Myths, Magic and Monsters

I was raised on high fantasy books, dragons, elves, magic, pixies all of that, along with Just William and Enid Blyton, Oscar Wilde and Terry Pratchett, a love of Greek myths and legends and the tales of King Arthur (albeit diluted versions, Monty Python and BBC adaptations over Tennyson and Thomas Mallory, that comes later). Oh, and Lord of the Rings, yes, even the bloody¬†Silmarillion. I loved Myths, Magic and Monsters, and still do ūüėČ

I always wanted to be an Elf, sleek and perfect, with a fey grace that has never really matched my personality. We can dream, although this one probably doesn’t fit me that well! If anything i’m more a hobbit, or a discworld wizard, much more comfortable with a hot meal and a good book than trapesing through woodland or pushing my physical limits. I enjoy dinner and company, luckily lack furry feet, and as much as i like an adventure, I like to end with a cosy retreat. If you offered me a hobbit hole, i’d be happy for life, and i probably wouldn’t even need to raise the ceilings that much.. It would be amazing, space to curl up and to have friends round for tea.

I dream of having a library, to share my own stories and to hoard all the others that i’ve found and love, although not like a dragons hoard, this would be to share and love. I want to, if i’ve read something that I think is wonderful, I think you should too. From Woolf to Wilde, Discworld or Brideshead, If I know you well enough I can find something to share, that imaginary expanse of books that I crave. I’m getting there, every time i move house i realize that most of my luggage is books, and for every one i give away I find myself with two more. Some, I’ve hated, but kept. Some, I loved, and treasure. I’ve got 3 copies of some, battered and brand new, books freshly printed and some falling apart at the seams. I’m especially proud of my copy of the¬†hitchhiker’s¬†guide, which honestly looks as though it’s been carried around the galaxy wrapped a towel.. I can most definitely relate to Arthur Dent’s desperate quest for a cup of tea across the galaxy.

I also fancied being a fop, on of those idle rich that Wilde and Waugh both¬†satirise¬†magnificently. I’m still a little bit in love with Sebastian Flyte, the tragic first romance in Brideshead Revisited crushes me ever time I read it. I do this fairly frequently, I think every good book is worth re-reading, like a good film is worth re watching, and even if you don’t enjoy it the first time you may love it on a second read. There’s always some hidden gem that you’ve passed by before, and it’s amazing when you find something new in a book you’ve read a million times..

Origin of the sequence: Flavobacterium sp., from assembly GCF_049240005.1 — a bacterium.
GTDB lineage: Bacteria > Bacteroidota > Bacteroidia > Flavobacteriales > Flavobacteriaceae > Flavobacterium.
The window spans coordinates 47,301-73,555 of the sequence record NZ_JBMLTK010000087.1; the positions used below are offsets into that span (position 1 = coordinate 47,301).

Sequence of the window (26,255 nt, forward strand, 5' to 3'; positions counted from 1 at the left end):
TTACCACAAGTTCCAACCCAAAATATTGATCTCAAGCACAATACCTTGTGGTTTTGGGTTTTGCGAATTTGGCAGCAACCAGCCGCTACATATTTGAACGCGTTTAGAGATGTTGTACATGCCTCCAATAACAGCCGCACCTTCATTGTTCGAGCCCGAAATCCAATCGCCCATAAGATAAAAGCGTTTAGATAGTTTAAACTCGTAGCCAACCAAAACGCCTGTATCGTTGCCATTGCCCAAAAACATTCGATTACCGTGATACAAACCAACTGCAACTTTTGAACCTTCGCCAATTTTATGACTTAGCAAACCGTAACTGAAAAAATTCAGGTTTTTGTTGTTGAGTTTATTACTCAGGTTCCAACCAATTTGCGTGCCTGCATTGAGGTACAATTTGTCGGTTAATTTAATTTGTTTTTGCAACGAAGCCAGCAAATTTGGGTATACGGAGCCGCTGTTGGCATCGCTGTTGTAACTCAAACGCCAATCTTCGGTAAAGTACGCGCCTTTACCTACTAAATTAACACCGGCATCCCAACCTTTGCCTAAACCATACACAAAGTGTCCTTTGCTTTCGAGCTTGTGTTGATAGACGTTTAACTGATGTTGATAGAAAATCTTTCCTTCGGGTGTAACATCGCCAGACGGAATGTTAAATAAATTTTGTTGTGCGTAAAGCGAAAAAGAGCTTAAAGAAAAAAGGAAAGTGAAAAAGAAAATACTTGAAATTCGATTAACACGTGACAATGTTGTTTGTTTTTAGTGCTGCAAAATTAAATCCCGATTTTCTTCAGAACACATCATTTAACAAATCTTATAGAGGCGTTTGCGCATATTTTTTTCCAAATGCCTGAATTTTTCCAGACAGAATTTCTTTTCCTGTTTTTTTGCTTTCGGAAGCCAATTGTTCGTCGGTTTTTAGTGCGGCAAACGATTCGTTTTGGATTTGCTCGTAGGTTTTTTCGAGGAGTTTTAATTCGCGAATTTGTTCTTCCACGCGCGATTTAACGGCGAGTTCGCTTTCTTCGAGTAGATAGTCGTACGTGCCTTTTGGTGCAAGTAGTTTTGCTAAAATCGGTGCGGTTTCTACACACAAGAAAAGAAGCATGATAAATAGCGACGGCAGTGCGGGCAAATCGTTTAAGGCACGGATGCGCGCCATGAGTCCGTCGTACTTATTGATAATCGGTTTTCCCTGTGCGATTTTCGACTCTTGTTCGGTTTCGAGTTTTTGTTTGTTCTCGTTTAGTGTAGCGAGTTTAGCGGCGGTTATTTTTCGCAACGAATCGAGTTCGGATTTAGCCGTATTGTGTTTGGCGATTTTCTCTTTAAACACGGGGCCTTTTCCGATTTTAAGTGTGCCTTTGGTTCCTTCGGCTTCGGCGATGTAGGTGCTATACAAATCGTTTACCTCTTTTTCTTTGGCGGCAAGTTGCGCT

I seem to have a soft spot for the doomed, Basil in Dorian Grey breaks my heart, although I love the naughtiness of Lord Henry, the lack of realisation and the beautifully constructed tragedy that is the downfall of every single character. Oh, and Horatio. I once blurted out in class that I disliked everyone but Horatio in Hamlet, and then had to explain that this is why I love the play so much. They are spectacularly¬†fallible¬† so human and full of fault. Except Horatio, he doesn’t say much, but whether his love for hamlet is homosexual or homosensual, he is inspiring devastating and basically rather wonderful. In the midst of tragedy, he shines as a beacon of hope, overshadowed in a corner of Pandora’s nightmare.

I get attached to characters, my own and other peoples, too easily. Agatha Runcible in Vile Bodies (and the Steven Fry film – Bright Young Things) who is fabulous, wonderfully anarchic and a bit of a feminist icon, even if she may be doing it for effect. I love the line “you must get married, I have just the trousers to wear” and the fact that she operates as an¬†independent¬†woman within her time, socially anarchic even if it is done to attract the attention of the early¬†paparazzi. Waugh satirises and paints tragically doomed characters, but despite his own feelings they still have a life of their own and are again wonderfully human. Although Agatha tragically falls to mental illness, she does so by driving a racing car, and even at the end goes out in style, she is last seen when the main characters assemble for a party in the mental institution where she resides. Her death is a passing statement later in the book, she fades sadly as events take a darker turn.